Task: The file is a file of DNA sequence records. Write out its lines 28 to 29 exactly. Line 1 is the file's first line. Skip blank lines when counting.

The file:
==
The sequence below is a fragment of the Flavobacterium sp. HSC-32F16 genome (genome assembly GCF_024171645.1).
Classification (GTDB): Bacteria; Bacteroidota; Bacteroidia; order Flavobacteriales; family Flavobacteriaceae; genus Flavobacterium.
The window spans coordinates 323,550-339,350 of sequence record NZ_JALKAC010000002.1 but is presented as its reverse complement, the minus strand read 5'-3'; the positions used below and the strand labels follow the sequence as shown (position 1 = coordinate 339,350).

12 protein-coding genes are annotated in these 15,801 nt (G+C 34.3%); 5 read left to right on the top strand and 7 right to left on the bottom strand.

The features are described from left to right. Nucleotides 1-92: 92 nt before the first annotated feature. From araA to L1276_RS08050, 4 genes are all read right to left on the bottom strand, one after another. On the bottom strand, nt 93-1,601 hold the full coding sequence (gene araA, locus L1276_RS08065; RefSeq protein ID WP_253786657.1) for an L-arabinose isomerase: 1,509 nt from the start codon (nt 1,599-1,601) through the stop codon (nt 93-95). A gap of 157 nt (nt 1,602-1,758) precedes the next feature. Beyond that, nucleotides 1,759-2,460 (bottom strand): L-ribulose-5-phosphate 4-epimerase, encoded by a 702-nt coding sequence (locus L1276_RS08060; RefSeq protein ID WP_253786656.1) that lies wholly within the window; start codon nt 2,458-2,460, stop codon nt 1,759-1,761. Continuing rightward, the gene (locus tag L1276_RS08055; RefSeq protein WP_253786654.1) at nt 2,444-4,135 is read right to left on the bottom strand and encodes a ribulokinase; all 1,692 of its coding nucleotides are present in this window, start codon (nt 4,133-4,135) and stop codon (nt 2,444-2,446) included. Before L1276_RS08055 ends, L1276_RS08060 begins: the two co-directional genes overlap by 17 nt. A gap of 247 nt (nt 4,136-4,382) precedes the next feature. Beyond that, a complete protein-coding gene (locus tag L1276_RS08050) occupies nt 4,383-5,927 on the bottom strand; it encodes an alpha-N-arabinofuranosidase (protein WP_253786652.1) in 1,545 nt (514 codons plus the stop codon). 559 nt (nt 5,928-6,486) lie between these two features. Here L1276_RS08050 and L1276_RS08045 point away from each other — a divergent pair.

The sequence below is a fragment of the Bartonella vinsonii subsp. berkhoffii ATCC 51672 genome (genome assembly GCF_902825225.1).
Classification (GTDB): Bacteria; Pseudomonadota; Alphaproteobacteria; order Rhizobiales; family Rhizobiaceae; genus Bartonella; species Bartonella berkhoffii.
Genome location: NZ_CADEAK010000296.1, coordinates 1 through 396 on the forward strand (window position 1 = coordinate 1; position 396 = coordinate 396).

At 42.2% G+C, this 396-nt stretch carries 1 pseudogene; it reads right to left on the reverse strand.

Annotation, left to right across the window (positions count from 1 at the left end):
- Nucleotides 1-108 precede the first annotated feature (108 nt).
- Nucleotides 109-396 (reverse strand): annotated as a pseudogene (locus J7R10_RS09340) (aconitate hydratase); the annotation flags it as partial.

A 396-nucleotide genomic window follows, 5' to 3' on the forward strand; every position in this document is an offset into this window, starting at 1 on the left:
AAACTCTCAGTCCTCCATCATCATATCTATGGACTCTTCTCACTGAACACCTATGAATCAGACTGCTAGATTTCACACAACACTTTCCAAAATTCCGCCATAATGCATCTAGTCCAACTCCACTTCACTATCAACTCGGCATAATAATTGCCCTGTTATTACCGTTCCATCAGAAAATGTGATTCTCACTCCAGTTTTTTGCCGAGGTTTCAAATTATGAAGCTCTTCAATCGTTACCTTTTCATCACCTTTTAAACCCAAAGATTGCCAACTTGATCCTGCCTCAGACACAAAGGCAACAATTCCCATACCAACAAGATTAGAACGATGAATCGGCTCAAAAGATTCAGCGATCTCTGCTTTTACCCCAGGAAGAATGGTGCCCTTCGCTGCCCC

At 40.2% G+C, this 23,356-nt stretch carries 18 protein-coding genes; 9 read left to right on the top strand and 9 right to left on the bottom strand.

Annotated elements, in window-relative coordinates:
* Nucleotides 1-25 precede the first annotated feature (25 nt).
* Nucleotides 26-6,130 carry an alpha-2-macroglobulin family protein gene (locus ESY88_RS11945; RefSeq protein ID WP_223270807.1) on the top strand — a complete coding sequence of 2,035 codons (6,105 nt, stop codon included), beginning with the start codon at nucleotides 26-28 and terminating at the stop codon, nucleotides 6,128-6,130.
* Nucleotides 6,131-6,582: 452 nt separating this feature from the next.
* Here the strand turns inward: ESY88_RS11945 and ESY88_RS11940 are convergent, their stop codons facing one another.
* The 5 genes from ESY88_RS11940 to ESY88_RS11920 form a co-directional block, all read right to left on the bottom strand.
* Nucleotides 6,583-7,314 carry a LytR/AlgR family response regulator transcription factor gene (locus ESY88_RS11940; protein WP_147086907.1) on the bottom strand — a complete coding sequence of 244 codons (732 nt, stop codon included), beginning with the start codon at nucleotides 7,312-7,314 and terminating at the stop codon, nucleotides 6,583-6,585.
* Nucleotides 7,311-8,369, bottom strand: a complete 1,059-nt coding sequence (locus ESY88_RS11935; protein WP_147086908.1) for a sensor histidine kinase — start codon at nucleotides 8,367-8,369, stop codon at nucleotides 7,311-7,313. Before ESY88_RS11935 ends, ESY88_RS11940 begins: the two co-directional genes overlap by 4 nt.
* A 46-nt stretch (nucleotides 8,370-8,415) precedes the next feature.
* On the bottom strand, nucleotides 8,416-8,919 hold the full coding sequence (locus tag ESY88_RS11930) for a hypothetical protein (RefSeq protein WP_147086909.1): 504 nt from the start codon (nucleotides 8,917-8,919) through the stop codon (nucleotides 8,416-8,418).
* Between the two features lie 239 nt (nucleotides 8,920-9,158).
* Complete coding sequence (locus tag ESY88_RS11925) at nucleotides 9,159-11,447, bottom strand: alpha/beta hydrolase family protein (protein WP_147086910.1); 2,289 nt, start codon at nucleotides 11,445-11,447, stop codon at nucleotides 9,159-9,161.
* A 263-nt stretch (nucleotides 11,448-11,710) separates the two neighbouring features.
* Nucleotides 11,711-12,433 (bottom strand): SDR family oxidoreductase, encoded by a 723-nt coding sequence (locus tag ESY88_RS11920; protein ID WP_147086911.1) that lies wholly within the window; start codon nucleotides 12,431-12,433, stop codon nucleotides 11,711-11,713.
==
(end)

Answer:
* A 263-nt stretch (nucleotides 11,448-11,710) separates the two neighbouring features.
* Nucleotides 11,711-12,433 (bottom strand): SDR family oxidoreductase, encoded by a 723-nt coding sequence (locus tag ESY88_RS11920; protein ID WP_147086911.1) that lies wholly within the window; start codon nucleotides 12,431-12,433, stop codon nucleotides 11,711-11,713.